WASHINGTON — President Bush on Monday lifted an executive ban on offshore oil drilling and challenged Congress to follow suit, aiming to turn the enormous public frustration about gasoline prices into political leverage.

Democratic lawmakers rejected Bush's plan as a symbolic stunt.

With gas prices topping $4.10 a gallon nationally, Bush made his most assertive move to extend oil exploration, an energy priority of his presidency. By lifting the executive prohibition against coastal drilling, Bush rescinded a White House policy that his own father put in place in 1990.

The move will have no practical effect unless Congress acts, too. Both executive and legislative bans must be lifted before offshore exploration can happen.

Bush had called on Congress a month ago to go first, then reversed himself on Monday. He said the country could no longer afford to wait.

"Failure to act is unacceptable. It's unacceptable to me, and it's unacceptable to the American people," Bush said in an event held in the Rose Garden.

"Democratic leaders can show that they have finally heard the frustrations of the American people by matching the action I've taken today, repealing the congressional ban and passing legislation to facilitate responsible offshore exploration," Bush said.

The president's direct link between record gas prices and offshore drilling glossed over a key point. Even if Congress agreed, the exploration for oil would take years to produce real results. It is not projected to reduce gas prices in the short term. Even the White House routinely emphasizes there is no quick fix.

That did not stop Bush from building his case around today's prices at the pump.

He said every extra dollar that families must spend on gas is one they could be using to put food on their table or to send a child to school. The American people, he said, are now "waiting to see what the Congress will do."

The White House says that acting now on a long-term solution would send a serious signal to the market that more oil supplies will be coming on line. That, in turn, could ease oil prices, advocates say. Business groups and many Republican lawmakers applauded the move to expand the energy supply in the United States.

Utah's senators were among the Republicans praising President Bush's repeal of the executive ban and his call for oil-shale development in Utah and the West. Bush urged Congress on Monday not only to follow his lead to allow offshore drilling, but also to "clear the way for our nation to tap into the extraordinary potential of oil shale, which could provide Americans with domestic oil supplies that are equal to more than a century's worth of current oil imports."

Sen. Bob Bennett, R-Utah, said the ban on offshore exploration "is a relic put in place at a time of significant technological problems that have long since been solved. Hurricane Katrina proved to us that offshore drilling rigs are far safer than many have thought."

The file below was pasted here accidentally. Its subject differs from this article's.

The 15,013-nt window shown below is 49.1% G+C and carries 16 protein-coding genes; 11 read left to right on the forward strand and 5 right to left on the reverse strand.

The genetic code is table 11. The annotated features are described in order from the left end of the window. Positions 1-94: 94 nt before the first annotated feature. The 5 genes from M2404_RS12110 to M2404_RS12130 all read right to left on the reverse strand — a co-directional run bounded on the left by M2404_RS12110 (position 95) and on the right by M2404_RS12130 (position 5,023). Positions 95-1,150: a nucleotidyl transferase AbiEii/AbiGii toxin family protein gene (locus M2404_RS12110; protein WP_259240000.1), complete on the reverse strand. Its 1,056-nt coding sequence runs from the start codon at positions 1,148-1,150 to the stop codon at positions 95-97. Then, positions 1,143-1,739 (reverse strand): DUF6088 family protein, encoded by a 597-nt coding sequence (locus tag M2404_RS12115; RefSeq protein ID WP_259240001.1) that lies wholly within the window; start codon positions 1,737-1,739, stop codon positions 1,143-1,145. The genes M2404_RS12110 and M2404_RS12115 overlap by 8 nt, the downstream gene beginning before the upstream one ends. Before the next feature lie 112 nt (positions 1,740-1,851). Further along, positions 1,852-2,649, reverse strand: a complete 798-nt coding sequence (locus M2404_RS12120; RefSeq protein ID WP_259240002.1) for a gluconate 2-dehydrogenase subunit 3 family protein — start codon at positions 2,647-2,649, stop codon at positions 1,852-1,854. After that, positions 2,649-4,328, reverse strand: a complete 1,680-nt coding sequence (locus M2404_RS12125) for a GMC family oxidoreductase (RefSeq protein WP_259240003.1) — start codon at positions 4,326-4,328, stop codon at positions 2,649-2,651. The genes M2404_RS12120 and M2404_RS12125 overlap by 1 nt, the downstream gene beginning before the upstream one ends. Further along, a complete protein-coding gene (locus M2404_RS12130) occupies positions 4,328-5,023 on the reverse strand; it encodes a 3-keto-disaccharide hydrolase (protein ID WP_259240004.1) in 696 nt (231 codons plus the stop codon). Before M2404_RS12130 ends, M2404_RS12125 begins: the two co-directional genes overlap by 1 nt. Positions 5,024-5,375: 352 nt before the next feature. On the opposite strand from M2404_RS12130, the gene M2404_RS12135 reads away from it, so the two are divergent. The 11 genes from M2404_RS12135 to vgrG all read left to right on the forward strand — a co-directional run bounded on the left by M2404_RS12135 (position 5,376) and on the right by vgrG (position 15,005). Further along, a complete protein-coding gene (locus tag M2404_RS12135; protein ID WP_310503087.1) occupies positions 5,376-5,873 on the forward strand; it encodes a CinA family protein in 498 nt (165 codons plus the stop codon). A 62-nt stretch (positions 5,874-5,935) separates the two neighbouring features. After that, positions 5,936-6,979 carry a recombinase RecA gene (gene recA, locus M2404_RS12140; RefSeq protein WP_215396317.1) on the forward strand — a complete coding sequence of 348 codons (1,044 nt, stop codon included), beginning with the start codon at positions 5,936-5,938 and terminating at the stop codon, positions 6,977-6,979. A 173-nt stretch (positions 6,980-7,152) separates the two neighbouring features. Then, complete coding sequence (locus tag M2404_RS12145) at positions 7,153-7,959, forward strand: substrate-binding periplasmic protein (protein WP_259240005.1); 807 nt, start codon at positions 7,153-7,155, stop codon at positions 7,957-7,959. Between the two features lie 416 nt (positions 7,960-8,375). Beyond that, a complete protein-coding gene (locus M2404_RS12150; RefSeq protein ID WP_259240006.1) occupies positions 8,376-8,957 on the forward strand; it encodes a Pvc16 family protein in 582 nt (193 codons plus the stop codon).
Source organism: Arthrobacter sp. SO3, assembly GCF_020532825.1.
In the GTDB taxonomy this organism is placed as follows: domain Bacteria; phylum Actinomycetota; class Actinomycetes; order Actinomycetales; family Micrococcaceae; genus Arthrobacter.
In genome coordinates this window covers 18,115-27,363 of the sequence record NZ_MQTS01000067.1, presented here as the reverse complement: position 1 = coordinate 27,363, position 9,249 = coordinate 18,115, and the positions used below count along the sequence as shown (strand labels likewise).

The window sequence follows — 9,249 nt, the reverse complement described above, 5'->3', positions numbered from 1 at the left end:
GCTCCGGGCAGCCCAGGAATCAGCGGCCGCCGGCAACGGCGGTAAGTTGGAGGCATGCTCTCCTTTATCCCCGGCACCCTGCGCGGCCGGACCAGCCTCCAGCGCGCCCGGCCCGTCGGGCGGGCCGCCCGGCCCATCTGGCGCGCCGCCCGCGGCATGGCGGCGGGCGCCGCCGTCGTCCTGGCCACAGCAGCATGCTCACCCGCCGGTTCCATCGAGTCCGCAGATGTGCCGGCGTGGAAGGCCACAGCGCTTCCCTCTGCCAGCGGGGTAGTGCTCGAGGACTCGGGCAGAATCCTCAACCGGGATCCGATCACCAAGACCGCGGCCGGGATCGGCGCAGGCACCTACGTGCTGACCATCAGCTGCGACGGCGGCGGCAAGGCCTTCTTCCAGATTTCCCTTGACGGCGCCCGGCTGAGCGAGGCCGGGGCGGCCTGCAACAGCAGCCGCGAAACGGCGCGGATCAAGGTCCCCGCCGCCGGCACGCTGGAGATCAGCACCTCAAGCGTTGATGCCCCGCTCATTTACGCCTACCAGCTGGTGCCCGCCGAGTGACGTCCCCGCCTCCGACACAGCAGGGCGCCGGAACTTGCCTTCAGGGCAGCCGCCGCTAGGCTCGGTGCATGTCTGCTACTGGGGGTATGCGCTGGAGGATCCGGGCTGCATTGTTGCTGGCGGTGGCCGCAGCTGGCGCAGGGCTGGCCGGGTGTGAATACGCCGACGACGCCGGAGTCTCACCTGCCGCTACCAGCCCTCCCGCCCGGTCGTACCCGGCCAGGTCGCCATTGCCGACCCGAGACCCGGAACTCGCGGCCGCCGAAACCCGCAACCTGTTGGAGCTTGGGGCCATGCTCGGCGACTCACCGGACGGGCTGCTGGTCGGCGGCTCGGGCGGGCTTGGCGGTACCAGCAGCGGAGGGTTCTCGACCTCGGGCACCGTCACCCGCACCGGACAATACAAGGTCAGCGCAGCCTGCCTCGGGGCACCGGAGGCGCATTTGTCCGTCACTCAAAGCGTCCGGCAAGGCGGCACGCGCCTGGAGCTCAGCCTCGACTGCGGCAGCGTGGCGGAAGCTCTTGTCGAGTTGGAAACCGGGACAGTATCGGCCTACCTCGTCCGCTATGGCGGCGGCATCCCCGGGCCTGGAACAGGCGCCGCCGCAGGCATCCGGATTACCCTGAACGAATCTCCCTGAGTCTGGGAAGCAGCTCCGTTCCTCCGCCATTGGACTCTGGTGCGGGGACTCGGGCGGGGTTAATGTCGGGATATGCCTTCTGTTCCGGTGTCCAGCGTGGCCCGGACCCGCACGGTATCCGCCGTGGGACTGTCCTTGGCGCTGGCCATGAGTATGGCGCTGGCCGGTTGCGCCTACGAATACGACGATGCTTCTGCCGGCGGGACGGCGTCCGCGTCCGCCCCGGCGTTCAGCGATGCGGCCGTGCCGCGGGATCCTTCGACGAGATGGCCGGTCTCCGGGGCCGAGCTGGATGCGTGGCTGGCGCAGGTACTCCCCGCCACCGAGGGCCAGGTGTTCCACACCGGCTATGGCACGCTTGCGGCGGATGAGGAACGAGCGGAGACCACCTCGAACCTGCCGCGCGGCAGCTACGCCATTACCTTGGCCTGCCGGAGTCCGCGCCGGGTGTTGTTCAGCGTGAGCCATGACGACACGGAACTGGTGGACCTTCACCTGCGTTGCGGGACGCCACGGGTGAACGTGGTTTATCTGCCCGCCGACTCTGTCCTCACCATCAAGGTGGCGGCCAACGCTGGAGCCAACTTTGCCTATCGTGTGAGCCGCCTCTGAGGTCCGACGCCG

Sen. Orrin Hatch, R-Utah, said, "We must take off our self-imposed shackles and free up America to declare its energy independence from foreign oil. That means drilling offshore and tapping the nation's vast reservoirs of tar sands and oil shale."

Hatch and Bennett are co-sponsors of the GOP's proposed Gas Price Reduction Act. They say it would lift congressional moratoriums on offshore exploration and oil-shale development in the West, beef up regulations on oil speculators and provide more research money for development of electric vehicles.

Democrats were unmoved.

"The Bush plan is a hoax," responded House Speaker Nancy Pelosi. "It will neither reduce gas prices nor increase energy independence."

Several Democratic leaders in Congress said oil companies are already sitting on millions of acres of public and coastal lands.

Yet a proposal by Democrats to release oil from an emergency reserve has been rejected by the White House as a gimmick that won't reduce prices.

So the election-year stalemate remains.

Congressional Democrats, joined by some GOP lawmakers from coastal states, have long opposed lifting the prohibition that has barred energy companies from waters along both the East and West coasts and in the eastern Gulf of Mexico. A succession of presidents, including the current one, has sided with Congress for each of the last 27 years in barring drilling in these waters.

The main goal has been to protect beaches and coastal states' tourism economies.

Sen. John McCain, the presumptive Republican presidential nominee, called Bush's move "a very important signal" and prodded his Democratic rival, Sen. Barack Obama, to drop his opposition to offshore drilling. "If we can show that we have significant oil reserves off our coasts, that will clearly affect the futures market and affect the price of oil," McCain said.

Obama favors another economic-stimulus package that includes energy rebates, as well as stepped-up efforts to develop alternative fuels. "If offshore drilling would provide short-term relief at the pump or a long-term strategy for energy independence, it would be worthy of our consideration, regardless of the risks," Obama spokesman Bill Burton said in a statement. "But most experts, even within the Bush administration, concede it would do neither."


Contributing: Lee Davidson, Deseret News.